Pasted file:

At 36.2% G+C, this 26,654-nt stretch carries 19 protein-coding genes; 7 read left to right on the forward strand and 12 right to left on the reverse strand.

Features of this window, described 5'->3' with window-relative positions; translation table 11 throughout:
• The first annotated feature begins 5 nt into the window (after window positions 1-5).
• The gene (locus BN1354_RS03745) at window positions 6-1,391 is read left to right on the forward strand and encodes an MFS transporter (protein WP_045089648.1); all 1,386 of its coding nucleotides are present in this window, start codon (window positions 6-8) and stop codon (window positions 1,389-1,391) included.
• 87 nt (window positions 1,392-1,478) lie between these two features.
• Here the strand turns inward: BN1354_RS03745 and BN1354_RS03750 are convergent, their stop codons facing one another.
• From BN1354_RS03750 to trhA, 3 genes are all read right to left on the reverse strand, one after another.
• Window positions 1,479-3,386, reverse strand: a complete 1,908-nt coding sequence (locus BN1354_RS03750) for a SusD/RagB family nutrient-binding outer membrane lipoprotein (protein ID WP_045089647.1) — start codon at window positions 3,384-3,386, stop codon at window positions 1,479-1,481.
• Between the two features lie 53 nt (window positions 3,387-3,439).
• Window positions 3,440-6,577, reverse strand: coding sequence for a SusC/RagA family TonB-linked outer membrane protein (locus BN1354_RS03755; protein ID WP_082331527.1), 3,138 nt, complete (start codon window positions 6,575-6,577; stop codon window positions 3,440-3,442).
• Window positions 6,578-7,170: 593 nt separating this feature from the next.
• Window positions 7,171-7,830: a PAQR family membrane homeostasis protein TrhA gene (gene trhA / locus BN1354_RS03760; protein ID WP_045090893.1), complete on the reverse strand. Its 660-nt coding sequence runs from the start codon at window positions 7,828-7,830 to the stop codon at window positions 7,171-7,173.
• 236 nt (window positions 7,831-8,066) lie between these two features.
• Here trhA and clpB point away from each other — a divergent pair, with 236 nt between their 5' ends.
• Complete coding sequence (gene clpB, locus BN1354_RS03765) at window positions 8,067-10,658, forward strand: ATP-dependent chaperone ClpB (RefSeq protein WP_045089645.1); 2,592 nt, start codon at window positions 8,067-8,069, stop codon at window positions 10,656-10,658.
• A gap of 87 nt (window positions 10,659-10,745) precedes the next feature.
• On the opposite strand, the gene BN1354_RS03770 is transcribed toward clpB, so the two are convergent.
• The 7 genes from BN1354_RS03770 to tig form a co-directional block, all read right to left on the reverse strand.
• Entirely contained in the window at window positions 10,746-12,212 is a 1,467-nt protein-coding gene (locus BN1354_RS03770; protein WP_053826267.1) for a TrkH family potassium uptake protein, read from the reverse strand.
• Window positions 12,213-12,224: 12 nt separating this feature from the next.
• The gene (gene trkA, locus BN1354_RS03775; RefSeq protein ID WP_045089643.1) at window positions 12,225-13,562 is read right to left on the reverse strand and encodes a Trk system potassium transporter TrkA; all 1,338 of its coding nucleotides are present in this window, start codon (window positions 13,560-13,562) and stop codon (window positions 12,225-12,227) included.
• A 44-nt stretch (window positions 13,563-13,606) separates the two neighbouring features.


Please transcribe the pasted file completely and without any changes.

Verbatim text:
At 36.2% G+C, this 26,654-nt stretch carries 19 protein-coding genes; 7 read left to right on the forward strand and 12 right to left on the reverse strand.

Features of this window, described 5'->3' with window-relative positions; translation table 11 throughout:
• The first annotated feature begins 5 nt into the window (after window positions 1-5).
• The gene (locus BN1354_RS03745) at window positions 6-1,391 is read left to right on the forward strand and encodes an MFS transporter (protein WP_045089648.1); all 1,386 of its coding nucleotides are present in this window, start codon (window positions 6-8) and stop codon (window positions 1,389-1,391) included.
• 87 nt (window positions 1,392-1,478) lie between these two features.
• Here the strand turns inward: BN1354_RS03745 and BN1354_RS03750 are convergent, their stop codons facing one another.
• From BN1354_RS03750 to trhA, 3 genes are all read right to left on the reverse strand, one after another.
• Window positions 1,479-3,386, reverse strand: a complete 1,908-nt coding sequence (locus BN1354_RS03750) for a SusD/RagB family nutrient-binding outer membrane lipoprotein (protein ID WP_045089647.1) — start codon at window positions 3,384-3,386, stop codon at window positions 1,479-1,481.
• Between the two features lie 53 nt (window positions 3,387-3,439).
• Window positions 3,440-6,577, reverse strand: coding sequence for a SusC/RagA family TonB-linked outer membrane protein (locus BN1354_RS03755; protein ID WP_082331527.1), 3,138 nt, complete (start codon window positions 6,575-6,577; stop codon window positions 3,440-3,442).
• Window positions 6,578-7,170: 593 nt separating this feature from the next.
• Window positions 7,171-7,830: a PAQR family membrane homeostasis protein TrhA gene (gene trhA / locus BN1354_RS03760; protein ID WP_045090893.1), complete on the reverse strand. Its 660-nt coding sequence runs from the start codon at window positions 7,828-7,830 to the stop codon at window positions 7,171-7,173.
• 236 nt (window positions 7,831-8,066) lie between these two features.
• Here trhA and clpB point away from each other — a divergent pair, with 236 nt between their 5' ends.
• Complete coding sequence (gene clpB, locus BN1354_RS03765) at window positions 8,067-10,658, forward strand: ATP-dependent chaperone ClpB (RefSeq protein WP_045089645.1); 2,592 nt, start codon at window positions 8,067-8,069, stop codon at window positions 10,656-10,658.
• A gap of 87 nt (window positions 10,659-10,745) precedes the next feature.
• On the opposite strand, the gene BN1354_RS03770 is transcribed toward clpB, so the two are convergent.
• The 7 genes from BN1354_RS03770 to tig form a co-directional block, all read right to left on the reverse strand.
• Entirely contained in the window at window positions 10,746-12,212 is a 1,467-nt protein-coding gene (locus BN1354_RS03770; protein WP_053826267.1) for a TrkH family potassium uptake protein, read from the reverse strand.
• Window positions 12,213-12,224: 12 nt separating this feature from the next.
• The gene (gene trkA, locus BN1354_RS03775; RefSeq protein ID WP_045089643.1) at window positions 12,225-13,562 is read right to left on the reverse strand and encodes a Trk system potassium transporter TrkA; all 1,338 of its coding nucleotides are present in this window, start codon (window positions 13,560-13,562) and stop codon (window positions 12,225-12,227) included.
• A 44-nt stretch (window positions 13,563-13,606) separates the two neighbouring features.